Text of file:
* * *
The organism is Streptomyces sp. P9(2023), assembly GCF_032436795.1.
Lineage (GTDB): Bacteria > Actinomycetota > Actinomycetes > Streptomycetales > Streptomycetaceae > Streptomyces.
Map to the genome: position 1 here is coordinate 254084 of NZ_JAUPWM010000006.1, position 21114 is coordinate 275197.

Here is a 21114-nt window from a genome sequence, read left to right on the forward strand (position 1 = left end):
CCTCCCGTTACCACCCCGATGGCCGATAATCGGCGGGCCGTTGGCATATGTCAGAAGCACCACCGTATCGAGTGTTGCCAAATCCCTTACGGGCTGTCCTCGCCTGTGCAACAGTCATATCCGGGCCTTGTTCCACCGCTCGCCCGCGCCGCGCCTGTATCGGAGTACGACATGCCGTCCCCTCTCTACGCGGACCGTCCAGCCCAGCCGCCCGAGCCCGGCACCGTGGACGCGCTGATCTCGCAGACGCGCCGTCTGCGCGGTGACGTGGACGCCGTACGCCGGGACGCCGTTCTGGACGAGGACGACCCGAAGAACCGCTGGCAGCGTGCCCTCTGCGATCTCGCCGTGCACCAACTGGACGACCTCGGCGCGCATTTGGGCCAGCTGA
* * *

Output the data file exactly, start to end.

The organism is Streptomyces sp. P9(2023), assembly GCF_032436795.1.
Lineage (GTDB): Bacteria > Actinomycetota > Actinomycetes > Streptomycetales > Streptomycetaceae > Streptomyces.
Map to the genome: position 1 here is coordinate 254084 of NZ_JAUPWM010000006.1, position 21114 is coordinate 275197.

Here is a 21114-nt window from a genome sequence, read left to right on the forward strand (position 1 = left end):
CCTCCCGTTACCACCCCGATGGCCGATAATCGGCGGGCCGTTGGCATATGTCAGAAGCACCACCGTATCGAGTGTTGCCAAATCCCTTACGGGCTGTCCTCGCCTGTGCAACAGTCATATCCGGGCCTTGTTCCACCGCTCGCCCGCGCCGCGCCTGTATCGGAGTACGACATGCCGTCCCCTCTCTACGCGGACCGTCCAGCCCAGCCGCCCGAGCCCGGCACCGTGGACGCGCTGATCTCGCAGACGCGCCGTCTGCGCGGTGACGTGGACGCCGTACGCCGGGACGCCGTTCTGGACGAGGACGACCCGAAGAACCGCTGGCAGCGTGCCCTCTGCGATCTCGCCGTGCACCAACTGGACGACCTCGGCGCGCATTTGGGCCAGCTGA